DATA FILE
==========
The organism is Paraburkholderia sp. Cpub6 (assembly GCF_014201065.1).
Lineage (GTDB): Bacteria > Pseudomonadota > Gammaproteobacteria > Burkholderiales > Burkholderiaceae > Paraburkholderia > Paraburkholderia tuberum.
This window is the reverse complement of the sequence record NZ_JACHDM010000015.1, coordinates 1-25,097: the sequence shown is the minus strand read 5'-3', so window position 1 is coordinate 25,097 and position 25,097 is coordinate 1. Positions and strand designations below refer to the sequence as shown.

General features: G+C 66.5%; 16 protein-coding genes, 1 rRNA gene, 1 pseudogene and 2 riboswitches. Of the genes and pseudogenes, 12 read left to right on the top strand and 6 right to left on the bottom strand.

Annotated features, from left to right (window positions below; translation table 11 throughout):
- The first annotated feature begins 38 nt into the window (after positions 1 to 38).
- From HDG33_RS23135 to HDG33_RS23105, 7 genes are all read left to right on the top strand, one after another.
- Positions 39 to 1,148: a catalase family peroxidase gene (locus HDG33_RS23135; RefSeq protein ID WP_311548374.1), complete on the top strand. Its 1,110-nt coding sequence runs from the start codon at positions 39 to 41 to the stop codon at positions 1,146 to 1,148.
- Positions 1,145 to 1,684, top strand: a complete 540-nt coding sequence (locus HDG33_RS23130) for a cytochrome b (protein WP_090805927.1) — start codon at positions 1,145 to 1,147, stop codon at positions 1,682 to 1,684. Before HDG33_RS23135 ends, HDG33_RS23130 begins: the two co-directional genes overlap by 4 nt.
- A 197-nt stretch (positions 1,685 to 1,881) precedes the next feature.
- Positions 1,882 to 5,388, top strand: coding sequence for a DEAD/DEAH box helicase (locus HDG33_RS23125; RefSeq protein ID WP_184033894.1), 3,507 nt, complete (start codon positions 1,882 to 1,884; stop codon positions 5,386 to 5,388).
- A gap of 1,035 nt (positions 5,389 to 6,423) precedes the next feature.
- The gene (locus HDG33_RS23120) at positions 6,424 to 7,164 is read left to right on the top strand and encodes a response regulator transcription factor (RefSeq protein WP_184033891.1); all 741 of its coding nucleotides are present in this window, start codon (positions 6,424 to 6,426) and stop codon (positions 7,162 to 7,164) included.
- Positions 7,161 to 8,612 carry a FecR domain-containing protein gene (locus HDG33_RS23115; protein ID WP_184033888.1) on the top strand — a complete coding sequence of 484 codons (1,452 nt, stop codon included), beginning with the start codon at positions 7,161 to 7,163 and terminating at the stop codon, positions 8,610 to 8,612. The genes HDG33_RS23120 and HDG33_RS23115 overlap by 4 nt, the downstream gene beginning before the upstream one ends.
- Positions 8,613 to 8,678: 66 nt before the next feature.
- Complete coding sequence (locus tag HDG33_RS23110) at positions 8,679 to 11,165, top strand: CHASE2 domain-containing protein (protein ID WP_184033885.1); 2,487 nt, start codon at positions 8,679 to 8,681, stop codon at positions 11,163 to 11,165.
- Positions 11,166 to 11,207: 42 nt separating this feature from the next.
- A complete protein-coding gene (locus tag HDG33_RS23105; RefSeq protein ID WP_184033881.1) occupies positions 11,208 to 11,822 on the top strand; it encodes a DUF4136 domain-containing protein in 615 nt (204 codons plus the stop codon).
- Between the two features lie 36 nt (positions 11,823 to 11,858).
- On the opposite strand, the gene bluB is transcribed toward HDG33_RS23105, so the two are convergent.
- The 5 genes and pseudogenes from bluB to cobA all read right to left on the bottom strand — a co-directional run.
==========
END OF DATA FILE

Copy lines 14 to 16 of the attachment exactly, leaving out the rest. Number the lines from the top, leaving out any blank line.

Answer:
- Positions 7,161 to 8,612 carry a FecR domain-containing protein gene (locus HDG33_RS23115; protein ID WP_184033888.1) on the top strand — a complete coding sequence of 484 codons (1,452 nt, stop codon included), beginning with the start codon at positions 7,161 to 7,163 and terminating at the stop codon, positions 8,610 to 8,612. The genes HDG33_RS23120 and HDG33_RS23115 overlap by 4 nt, the downstream gene beginning before the upstream one ends.
- Positions 8,613 to 8,678: 66 nt before the next feature.
- Complete coding sequence (locus tag HDG33_RS23110) at positions 8,679 to 11,165, top strand: CHASE2 domain-containing protein (protein ID WP_184033885.1); 2,487 nt, start codon at positions 8,679 to 8,681, stop codon at positions 11,163 to 11,165.